Actually, some jumbotrons did get installed, but they loom over empty fields of concrete. The apartments got built, but similar digs are being built in fashionable neighborhoods all over town. The pricey restaurants and shops came, too, but hardly any of them remain open today. It's hard to get oil and water to mix, especially in a city as socially, ethnically, and economically stratified as Dallas.
So far, about $1 billion in private money has constructed a mini skyline of new residential and commercial space, but in terms of being a dynamic urban neighborhood, it's been a bust. The crowds do come, but they surge through, on their way to or from events at the AAC. In fact, the development's streets and sidewalks are being reconfigured in this proposed revision, not so much to attract new pedestrian traffic, but to better accommodate the sporadic demands of the arena's ticketholders.
A local television station moved their broadcast studios to Victory Park, and set up their anchor desk with one of the development's streetscapes as its backdrop. But it's only the rare occasion when a pedestrian - or even a motorized vehicle - is seen on what could otherwise be mistaken for an oversized photograph.
Victory Park's promoters like to say that their office space is 95% leased, but not much of their development is office space anyway. In fact, all they did was help weaken what is already a sad state of affairs across the rest of downtown Dallas, where occupancy rates have been depressed for years. Victory Park's signature corporate tenant, an accounting firm, simply moved over a few blocks from an older downtown tower.
Some new urbanists have complained that Victory Park is cut off from most of downtown by the Woodall Rogers expressway, perpendicular to I-35, and forming the development's southern boundary. At Victory Park, Woodall Rogers is a viaduct, sitting atop concrete columns, with parking underneath, creating what some claim is an aesthetically inferior environment for pedestrians to pass under. The problem with this accusation is that the neighborhood immediately adjacent to Victory Park's southern border, an old warehouse district, is itself dead, making the congested freeway overhead a lively neighbor by comparison.
Remember the West End
It used to be what Victory Park was designed to be: a bustling downtown meeting place of restaurants, shops, lofts, and even a hotel. Except without all of the pretentiousness. Back in the 1980's, developers successfully rechristened an aging collection of warehouses into what they called the "West End." For a while, it was a big hit, and included a Planet Hollywood restaurant, several nightclubs, a five-plex cinema, and compact shopping mall. Unfortunately, street gangs and roving bands of teenagers discovered it was a great place to rob unsuspecting tourists and generally make suburban locals feel uneasy about urban adventures. Today, tourists and some downtown office workers keep the West End on life support, at least during the lunch hour.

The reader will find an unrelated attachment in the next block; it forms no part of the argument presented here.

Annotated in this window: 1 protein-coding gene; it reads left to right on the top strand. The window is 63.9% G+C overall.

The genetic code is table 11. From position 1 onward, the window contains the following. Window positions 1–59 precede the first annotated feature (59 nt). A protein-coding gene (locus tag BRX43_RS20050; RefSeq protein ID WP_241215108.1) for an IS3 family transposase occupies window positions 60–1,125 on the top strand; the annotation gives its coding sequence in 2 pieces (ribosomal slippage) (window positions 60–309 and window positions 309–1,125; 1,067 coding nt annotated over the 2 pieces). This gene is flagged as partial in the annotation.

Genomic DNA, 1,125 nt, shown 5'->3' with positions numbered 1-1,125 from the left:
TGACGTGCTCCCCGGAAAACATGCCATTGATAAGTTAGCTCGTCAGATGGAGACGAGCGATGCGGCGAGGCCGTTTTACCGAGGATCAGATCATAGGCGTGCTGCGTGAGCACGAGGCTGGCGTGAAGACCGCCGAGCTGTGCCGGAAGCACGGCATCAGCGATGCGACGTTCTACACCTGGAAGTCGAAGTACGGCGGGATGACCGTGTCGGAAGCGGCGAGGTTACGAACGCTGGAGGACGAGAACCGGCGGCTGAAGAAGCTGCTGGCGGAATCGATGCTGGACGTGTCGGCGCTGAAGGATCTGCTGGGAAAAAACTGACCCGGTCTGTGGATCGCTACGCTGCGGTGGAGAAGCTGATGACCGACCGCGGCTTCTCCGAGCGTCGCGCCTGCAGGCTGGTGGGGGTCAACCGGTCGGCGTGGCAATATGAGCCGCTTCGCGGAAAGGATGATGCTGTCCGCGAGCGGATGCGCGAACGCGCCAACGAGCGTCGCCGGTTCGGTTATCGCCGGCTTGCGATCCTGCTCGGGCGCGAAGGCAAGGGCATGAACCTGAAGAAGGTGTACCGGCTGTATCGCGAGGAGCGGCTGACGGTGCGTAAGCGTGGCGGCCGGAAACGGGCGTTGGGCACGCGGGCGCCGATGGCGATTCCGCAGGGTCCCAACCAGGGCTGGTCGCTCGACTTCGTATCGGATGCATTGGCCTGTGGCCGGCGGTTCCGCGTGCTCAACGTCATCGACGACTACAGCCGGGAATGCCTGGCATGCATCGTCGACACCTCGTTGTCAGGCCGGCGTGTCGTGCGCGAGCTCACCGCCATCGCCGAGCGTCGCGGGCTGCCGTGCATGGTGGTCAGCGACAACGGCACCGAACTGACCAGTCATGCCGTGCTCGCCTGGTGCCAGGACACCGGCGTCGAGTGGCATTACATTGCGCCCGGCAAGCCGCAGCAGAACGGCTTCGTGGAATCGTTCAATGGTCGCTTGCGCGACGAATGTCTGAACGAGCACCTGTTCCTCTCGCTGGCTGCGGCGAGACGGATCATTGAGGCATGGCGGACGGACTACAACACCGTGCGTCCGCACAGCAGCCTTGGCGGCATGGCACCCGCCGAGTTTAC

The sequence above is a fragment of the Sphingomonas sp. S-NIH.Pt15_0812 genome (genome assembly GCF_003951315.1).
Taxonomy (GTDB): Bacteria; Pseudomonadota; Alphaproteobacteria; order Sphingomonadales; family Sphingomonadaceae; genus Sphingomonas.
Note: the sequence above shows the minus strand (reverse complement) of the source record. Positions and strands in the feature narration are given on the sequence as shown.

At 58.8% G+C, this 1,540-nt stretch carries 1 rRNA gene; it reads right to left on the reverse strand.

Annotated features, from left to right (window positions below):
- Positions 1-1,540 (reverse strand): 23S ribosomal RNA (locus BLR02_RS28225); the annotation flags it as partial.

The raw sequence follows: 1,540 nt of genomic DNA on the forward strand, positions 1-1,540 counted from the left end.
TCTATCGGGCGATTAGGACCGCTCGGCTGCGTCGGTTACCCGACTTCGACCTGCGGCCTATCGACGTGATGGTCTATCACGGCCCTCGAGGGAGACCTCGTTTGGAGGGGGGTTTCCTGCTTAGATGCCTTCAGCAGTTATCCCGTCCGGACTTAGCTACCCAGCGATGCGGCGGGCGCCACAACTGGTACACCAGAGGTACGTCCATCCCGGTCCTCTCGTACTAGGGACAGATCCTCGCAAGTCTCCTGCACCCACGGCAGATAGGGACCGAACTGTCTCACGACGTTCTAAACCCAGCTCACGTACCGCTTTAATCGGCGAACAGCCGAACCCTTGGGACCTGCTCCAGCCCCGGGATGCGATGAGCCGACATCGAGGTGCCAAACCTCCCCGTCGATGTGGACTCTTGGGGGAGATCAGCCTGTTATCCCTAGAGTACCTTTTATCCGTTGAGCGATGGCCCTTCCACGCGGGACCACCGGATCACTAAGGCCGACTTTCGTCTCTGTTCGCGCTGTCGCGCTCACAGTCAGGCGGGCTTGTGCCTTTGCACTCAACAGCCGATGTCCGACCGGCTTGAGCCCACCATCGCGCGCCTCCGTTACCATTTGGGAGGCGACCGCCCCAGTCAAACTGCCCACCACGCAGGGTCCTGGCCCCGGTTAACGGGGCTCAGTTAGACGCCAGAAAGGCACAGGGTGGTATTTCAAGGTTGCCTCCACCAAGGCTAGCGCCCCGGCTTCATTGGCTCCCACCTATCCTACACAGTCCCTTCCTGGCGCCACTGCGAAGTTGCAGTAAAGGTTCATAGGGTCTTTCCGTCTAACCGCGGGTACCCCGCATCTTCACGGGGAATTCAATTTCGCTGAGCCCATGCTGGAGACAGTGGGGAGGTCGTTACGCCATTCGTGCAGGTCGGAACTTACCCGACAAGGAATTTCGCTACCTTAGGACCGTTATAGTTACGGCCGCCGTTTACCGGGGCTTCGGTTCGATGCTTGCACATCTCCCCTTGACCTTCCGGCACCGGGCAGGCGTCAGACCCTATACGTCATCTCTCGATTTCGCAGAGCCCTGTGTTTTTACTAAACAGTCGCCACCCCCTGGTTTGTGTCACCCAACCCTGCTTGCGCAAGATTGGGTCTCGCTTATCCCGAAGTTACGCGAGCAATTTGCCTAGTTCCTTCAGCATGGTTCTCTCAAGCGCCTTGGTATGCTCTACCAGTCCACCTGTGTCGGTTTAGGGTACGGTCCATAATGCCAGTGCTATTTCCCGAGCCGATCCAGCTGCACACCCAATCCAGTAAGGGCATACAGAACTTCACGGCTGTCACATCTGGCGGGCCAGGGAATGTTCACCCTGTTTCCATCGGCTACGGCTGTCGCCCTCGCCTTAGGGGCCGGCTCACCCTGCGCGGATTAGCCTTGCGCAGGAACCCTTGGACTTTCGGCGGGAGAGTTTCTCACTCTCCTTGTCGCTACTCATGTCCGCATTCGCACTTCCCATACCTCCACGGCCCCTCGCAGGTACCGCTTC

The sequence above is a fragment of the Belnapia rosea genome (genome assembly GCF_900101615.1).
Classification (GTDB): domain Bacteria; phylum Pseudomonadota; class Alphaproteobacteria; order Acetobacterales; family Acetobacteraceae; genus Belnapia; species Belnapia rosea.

Victory Park's developers told Dallasites that they'd learned their lessons from the West End. Security has never been a major problem in Perot's newer development, and indeed, its sterility may be one of Victory Park's biggest problems. Everything - from the buildings to the streets - is new and contrived. Which makes it all formulaic and bland, with no history or local flavor.
The West End benefited from a nostalgic ambiance of old brick buildings with wooden floors and wrought-iron staircases. Its commercial establishments also featured a variety of price points and target audiences to attract a diversity of customers, whereas Victory Park's market is strictly the affluent.
But even in Dallas, money can't buy everything.
Maybe Victory Park really is just an overblown, over-hyped apartment complex with a couple of office buildings and restaurants as filler. In that regard, it would be no different than any number of similar projects, not just in Dallas, but in other large metropolitan areas across North America. Doubters scoffed in 1998, and we now know: Victory Park never will have even a fraction of the year-round vibrancy of a Times Square, or probably even a regional shopping mall. It is what it is: a pleasant yet uninspiring collection of new buildings that will age together as a testament to big egos and hubris flying in the face of reality.
Besides, there are probably more people in north Texas who are quite glad we've got nothing to rival Times Square than those who are disappointed that we don't.
Update, February 2015: Interest is rising for more residential and office construction at Victory Park.